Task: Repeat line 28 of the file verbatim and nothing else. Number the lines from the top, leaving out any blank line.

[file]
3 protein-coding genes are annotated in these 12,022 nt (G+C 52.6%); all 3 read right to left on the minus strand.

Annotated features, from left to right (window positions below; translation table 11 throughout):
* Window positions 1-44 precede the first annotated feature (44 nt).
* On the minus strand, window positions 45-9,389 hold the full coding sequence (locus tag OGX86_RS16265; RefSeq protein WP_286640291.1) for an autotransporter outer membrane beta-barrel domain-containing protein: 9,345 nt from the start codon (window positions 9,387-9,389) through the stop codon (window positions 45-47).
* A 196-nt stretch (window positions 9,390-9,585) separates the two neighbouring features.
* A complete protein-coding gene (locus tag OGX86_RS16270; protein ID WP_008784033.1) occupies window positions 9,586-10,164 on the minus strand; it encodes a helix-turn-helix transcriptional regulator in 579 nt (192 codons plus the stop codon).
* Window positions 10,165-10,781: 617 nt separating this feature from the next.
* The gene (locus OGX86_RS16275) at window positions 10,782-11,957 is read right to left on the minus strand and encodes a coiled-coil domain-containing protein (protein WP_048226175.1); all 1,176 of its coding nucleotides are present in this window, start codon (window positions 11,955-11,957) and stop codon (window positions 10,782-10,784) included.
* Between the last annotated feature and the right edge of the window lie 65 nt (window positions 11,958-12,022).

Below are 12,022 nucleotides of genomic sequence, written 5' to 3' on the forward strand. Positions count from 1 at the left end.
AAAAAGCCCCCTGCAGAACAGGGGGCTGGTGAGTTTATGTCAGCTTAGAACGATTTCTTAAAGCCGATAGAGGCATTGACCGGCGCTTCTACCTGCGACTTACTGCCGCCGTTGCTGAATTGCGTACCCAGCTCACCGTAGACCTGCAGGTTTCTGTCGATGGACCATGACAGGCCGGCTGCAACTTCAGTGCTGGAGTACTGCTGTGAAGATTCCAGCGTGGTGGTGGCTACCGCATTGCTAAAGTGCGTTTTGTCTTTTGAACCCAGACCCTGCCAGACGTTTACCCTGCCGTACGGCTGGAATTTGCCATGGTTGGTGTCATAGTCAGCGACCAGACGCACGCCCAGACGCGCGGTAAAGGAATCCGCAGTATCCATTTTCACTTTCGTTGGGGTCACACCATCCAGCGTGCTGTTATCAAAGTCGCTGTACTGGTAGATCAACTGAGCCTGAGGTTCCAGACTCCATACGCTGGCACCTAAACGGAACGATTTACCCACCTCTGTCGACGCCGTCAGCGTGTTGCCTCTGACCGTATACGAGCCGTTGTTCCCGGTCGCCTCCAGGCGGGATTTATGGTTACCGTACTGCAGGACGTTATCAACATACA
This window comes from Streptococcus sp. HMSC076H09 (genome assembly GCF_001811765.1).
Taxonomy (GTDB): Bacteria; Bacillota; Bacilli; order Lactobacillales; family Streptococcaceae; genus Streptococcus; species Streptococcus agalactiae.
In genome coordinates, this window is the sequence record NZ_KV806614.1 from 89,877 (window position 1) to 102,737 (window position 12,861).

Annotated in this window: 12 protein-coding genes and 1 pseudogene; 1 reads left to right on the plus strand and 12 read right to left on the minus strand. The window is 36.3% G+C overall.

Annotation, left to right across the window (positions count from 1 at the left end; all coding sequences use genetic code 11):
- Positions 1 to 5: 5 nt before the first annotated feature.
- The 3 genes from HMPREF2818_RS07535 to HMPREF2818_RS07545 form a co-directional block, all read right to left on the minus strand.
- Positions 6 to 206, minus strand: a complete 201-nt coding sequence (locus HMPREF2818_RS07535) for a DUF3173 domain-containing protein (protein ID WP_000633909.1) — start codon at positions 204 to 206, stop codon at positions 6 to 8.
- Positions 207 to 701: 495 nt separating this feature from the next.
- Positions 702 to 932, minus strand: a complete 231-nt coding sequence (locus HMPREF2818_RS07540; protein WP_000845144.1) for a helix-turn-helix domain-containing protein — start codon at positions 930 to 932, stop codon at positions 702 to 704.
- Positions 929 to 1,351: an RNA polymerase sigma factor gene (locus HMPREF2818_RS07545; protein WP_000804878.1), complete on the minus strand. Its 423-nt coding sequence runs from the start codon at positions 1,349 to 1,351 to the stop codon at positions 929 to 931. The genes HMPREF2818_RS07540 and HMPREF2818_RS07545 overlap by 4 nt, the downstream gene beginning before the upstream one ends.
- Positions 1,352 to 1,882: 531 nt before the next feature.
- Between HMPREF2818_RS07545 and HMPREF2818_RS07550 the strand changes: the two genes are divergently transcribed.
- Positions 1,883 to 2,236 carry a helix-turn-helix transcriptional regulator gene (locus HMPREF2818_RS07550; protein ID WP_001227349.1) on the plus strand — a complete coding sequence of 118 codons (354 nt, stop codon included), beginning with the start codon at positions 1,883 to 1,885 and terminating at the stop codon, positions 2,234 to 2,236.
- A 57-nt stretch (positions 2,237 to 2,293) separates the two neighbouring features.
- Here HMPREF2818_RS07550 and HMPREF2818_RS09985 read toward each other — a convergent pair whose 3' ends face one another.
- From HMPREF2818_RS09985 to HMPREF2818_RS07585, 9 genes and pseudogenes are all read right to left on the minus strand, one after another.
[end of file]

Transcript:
- From HMPREF2818_RS09985 to HMPREF2818_RS07585, 9 genes and pseudogenes are all read right to left on the minus strand, one after another.